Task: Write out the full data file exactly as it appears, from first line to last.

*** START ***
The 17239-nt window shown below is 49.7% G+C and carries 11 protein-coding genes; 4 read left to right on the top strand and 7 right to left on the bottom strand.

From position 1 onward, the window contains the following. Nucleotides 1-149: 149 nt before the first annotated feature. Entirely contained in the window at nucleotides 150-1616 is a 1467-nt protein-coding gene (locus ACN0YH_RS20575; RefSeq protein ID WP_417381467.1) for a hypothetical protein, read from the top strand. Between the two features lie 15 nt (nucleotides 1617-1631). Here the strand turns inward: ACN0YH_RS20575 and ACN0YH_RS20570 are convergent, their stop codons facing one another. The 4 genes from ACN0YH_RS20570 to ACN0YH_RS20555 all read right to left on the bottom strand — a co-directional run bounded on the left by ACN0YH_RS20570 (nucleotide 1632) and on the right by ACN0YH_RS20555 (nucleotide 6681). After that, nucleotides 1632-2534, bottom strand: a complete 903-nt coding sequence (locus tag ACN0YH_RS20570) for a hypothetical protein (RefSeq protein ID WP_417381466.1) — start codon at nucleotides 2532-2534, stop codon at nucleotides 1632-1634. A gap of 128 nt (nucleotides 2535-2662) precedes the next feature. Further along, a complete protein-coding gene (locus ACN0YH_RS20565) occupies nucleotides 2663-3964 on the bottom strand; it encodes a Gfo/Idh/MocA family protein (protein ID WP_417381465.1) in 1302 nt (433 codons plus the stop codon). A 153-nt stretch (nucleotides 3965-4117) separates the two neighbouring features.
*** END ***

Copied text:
The 17239-nt window shown below is 49.7% G+C and carries 11 protein-coding genes; 4 read left to right on the top strand and 7 right to left on the bottom strand.

From position 1 onward, the window contains the following. Nucleotides 1-149: 149 nt before the first annotated feature. Entirely contained in the window at nucleotides 150-1616 is a 1467-nt protein-coding gene (locus ACN0YH_RS20575; RefSeq protein ID WP_417381467.1) for a hypothetical protein, read from the top strand. Between the two features lie 15 nt (nucleotides 1617-1631). Here the strand turns inward: ACN0YH_RS20575 and ACN0YH_RS20570 are convergent, their stop codons facing one another. The 4 genes from ACN0YH_RS20570 to ACN0YH_RS20555 all read right to left on the bottom strand — a co-directional run bounded on the left by ACN0YH_RS20570 (nucleotide 1632) and on the right by ACN0YH_RS20555 (nucleotide 6681). After that, nucleotides 1632-2534, bottom strand: a complete 903-nt coding sequence (locus tag ACN0YH_RS20570) for a hypothetical protein (RefSeq protein ID WP_417381466.1) — start codon at nucleotides 2532-2534, stop codon at nucleotides 1632-1634. A gap of 128 nt (nucleotides 2535-2662) precedes the next feature. Further along, a complete protein-coding gene (locus ACN0YH_RS20565) occupies nucleotides 2663-3964 on the bottom strand; it encodes a Gfo/Idh/MocA family protein (protein ID WP_417381465.1) in 1302 nt (433 codons plus the stop codon). A 153-nt stretch (nucleotides 3965-4117) separates the two neighbouring features.